A new study shows a laugh signifies more than humor and ridicule, researchers say they have found the first physiological evidence of the role of laughter during psychotherapy.
Current research shows laughter is more about communicating emotion than about humor. Researchers videotaped therapeutic sessions and took physiological measurements of both members of 10 patient-therapist pairs where patients were being treated for outpatient mood and anxiety disorders.
There were 145 episodes of laughter during the sessions and patients laughed more than twice as often as therapists. However, patients' physiological response when therapists did laugh showed they felt validation of the emotions they were expressing. Laughter also showed to produce physiological responses in patients and therapists, with arousal strongest when both laughed together.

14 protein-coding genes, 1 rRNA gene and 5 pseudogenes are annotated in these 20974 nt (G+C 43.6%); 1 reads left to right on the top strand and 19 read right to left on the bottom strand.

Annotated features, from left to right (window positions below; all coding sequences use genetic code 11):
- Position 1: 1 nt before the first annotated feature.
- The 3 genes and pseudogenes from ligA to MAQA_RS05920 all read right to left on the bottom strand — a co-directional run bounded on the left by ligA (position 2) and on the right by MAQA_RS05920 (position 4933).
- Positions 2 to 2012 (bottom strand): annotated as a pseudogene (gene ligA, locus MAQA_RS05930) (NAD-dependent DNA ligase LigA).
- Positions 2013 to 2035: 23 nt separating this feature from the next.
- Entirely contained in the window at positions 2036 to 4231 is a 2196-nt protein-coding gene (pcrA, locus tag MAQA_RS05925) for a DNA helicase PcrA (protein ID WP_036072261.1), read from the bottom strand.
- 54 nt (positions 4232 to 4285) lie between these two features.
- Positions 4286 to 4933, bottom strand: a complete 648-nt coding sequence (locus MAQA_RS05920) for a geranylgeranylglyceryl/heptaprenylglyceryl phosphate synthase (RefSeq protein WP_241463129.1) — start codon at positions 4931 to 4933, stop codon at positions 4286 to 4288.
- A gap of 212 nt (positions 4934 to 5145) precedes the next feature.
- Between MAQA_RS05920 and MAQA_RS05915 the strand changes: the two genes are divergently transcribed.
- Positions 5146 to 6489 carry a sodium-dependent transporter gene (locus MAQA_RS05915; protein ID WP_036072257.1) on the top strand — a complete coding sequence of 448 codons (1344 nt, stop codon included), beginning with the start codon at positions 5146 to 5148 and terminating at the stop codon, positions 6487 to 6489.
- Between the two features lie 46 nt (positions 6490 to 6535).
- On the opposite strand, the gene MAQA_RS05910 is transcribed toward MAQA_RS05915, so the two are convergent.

Researchers say their findings suggest that the patient who is laughing is trying to say more than has been expressed verbally to the therapist and that laughter is an indication that the subject is emotionally charged. Thus researchers say that therapists should pay closer attention to when patients laugh during therapy and for them to explore the meaning of what is said immediately before the laughter.